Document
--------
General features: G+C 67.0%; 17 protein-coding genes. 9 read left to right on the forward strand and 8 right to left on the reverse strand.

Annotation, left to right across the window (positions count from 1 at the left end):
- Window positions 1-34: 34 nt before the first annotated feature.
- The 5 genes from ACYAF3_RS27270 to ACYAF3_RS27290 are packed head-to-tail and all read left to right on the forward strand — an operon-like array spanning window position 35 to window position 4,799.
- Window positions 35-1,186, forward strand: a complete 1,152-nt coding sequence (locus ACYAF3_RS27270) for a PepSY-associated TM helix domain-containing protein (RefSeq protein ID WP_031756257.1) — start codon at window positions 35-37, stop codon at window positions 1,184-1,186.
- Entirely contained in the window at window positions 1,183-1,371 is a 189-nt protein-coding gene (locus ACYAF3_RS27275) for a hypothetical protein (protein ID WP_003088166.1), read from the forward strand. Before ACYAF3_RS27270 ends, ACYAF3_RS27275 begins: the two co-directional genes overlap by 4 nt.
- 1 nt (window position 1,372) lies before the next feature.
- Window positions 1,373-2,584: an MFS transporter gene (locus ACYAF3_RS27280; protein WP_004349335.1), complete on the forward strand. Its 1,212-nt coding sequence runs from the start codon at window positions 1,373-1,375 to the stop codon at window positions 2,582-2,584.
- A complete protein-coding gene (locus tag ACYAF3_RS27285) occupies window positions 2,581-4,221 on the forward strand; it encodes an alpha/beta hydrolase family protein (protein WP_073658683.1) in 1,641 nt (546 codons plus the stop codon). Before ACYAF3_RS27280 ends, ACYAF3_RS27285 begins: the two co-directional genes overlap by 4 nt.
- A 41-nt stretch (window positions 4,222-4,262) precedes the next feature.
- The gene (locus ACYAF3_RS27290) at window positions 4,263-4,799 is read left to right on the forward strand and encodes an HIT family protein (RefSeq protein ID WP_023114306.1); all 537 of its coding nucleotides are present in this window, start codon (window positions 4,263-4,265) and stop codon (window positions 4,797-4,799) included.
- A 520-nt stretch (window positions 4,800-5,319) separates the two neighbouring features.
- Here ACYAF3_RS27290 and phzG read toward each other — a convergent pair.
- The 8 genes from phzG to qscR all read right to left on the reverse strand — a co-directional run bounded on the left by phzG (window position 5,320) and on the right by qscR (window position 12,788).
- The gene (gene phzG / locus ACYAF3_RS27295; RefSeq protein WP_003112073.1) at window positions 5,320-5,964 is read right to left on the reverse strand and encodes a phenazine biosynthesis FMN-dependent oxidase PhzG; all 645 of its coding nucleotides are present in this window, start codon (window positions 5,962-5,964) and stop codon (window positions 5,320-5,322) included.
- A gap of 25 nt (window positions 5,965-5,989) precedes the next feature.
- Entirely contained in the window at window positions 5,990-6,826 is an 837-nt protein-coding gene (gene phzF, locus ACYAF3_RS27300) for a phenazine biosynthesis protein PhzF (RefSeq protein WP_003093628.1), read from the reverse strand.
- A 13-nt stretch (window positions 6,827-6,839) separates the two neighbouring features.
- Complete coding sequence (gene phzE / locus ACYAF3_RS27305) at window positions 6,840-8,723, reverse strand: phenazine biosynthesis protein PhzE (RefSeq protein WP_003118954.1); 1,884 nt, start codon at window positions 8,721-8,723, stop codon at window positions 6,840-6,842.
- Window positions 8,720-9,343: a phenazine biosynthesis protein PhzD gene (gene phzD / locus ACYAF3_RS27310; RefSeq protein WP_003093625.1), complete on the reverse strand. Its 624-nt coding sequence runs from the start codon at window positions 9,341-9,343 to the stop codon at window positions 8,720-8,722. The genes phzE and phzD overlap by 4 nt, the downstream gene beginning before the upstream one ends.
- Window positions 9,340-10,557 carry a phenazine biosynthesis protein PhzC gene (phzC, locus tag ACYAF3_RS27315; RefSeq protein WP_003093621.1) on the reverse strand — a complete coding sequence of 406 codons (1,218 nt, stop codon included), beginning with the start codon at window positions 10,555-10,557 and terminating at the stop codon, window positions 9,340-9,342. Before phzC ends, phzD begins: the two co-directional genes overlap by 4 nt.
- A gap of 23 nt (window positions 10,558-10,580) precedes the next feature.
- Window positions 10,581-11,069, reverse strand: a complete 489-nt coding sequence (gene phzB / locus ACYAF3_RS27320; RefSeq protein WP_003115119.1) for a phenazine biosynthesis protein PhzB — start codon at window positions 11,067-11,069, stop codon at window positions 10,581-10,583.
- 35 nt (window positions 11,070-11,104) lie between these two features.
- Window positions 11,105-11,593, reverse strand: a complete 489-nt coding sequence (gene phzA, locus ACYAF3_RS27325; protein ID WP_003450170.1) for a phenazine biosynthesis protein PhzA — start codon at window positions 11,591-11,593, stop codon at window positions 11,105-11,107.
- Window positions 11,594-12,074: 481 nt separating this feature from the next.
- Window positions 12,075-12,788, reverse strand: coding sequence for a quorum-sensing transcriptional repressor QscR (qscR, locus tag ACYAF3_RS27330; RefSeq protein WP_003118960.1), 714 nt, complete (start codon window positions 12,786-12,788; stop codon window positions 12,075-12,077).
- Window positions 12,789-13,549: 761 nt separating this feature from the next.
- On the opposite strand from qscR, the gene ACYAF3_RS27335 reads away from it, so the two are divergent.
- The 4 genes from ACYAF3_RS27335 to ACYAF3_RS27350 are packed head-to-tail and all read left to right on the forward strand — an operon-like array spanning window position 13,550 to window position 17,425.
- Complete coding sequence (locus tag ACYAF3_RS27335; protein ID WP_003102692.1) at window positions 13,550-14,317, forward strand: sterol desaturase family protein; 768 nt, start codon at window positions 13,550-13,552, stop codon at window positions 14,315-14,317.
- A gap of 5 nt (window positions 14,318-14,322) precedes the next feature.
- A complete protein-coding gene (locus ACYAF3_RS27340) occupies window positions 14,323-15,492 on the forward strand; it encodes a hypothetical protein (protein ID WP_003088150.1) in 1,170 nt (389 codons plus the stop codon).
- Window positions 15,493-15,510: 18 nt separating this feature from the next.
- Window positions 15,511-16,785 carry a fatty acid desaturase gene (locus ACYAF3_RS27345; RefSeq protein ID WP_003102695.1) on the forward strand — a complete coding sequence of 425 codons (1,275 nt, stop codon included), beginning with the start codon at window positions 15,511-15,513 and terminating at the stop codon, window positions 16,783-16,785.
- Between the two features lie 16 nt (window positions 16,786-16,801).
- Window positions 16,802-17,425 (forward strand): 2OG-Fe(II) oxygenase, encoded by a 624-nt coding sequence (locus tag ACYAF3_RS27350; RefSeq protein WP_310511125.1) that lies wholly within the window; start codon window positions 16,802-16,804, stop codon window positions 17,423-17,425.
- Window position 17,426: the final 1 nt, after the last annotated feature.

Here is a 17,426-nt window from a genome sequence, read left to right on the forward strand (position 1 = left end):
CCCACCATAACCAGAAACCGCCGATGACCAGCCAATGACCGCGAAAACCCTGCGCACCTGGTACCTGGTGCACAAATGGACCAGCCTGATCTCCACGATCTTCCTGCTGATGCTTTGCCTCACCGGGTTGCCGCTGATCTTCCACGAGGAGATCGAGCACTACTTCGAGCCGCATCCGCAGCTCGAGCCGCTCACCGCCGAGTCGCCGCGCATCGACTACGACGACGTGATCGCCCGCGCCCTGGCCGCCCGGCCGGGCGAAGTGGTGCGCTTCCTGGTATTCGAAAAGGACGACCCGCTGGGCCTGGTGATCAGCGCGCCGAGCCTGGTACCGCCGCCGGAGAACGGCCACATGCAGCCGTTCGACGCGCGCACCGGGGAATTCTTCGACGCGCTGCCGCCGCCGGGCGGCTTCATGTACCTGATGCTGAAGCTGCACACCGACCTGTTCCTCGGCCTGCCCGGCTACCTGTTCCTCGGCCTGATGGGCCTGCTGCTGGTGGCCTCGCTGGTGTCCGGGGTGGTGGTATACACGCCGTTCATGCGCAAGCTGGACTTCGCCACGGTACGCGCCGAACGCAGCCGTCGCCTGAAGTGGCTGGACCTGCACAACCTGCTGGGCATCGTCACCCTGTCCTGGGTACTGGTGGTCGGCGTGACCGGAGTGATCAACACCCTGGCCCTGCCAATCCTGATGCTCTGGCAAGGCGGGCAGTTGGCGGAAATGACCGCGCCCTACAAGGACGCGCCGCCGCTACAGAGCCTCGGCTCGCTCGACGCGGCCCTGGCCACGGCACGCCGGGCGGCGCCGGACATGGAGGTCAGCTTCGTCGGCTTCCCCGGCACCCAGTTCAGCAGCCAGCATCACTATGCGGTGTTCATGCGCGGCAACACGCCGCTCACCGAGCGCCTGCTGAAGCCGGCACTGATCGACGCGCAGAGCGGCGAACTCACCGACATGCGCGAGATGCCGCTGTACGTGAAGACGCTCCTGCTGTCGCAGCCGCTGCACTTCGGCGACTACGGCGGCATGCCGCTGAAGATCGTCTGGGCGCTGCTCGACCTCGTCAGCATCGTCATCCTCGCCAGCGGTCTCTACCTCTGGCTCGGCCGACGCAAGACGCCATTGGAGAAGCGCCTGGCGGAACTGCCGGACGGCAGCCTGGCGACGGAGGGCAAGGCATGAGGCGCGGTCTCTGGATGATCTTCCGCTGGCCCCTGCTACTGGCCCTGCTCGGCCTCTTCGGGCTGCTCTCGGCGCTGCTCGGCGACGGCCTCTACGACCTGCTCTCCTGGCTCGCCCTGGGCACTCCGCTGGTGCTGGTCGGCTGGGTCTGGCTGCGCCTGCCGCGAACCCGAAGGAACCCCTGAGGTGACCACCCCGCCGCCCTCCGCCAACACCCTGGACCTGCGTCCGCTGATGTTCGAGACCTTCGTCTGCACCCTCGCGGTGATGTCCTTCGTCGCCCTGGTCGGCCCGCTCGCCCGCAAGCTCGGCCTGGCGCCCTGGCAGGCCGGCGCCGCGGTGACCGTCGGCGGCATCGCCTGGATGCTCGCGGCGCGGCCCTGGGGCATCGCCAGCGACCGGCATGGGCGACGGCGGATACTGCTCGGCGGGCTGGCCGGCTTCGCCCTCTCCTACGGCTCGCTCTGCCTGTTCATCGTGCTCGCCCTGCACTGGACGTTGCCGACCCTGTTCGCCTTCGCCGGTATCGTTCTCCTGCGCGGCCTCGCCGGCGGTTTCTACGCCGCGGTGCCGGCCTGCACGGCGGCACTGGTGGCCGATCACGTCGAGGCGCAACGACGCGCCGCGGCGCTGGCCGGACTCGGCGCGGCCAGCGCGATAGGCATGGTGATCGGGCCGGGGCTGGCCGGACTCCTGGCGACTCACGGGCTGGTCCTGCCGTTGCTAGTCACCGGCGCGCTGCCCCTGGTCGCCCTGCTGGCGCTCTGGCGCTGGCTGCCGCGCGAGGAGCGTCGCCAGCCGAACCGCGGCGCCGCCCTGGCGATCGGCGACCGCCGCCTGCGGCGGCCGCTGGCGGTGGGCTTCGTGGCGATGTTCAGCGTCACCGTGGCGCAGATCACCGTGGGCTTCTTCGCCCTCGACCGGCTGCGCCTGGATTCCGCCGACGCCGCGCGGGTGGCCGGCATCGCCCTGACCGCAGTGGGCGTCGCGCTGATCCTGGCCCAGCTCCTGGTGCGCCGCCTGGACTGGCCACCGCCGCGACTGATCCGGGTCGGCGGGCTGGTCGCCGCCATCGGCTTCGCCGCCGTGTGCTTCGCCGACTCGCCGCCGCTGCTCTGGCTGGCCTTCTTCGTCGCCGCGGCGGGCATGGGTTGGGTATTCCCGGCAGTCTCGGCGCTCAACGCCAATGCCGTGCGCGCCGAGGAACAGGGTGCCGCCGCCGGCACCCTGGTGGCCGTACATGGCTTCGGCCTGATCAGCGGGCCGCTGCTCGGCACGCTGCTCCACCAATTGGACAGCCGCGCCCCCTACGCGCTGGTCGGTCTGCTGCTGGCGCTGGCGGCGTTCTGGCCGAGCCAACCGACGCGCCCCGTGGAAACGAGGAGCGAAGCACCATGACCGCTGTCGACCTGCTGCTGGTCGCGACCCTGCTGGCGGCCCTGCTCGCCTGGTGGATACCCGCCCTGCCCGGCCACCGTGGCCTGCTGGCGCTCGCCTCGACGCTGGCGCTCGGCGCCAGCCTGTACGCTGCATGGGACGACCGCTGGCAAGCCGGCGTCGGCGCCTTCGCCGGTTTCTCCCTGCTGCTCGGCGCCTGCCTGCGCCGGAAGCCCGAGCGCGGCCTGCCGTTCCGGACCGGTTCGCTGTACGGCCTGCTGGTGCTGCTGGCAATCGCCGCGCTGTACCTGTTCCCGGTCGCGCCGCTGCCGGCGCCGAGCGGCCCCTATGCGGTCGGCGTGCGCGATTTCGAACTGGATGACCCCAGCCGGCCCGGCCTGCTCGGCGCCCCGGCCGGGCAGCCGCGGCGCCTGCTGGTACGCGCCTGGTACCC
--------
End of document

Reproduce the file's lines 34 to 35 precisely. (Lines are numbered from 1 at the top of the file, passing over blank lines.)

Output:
- Window positions 15,493-15,510: 18 nt separating this feature from the next.
- Window positions 15,511-16,785 carry a fatty acid desaturase gene (locus ACYAF3_RS27345; RefSeq protein ID WP_003102695.1) on the forward strand — a complete coding sequence of 425 codons (1,275 nt, stop codon included), beginning with the start codon at window positions 15,511-15,513 and terminating at the stop codon, window positions 16,783-16,785.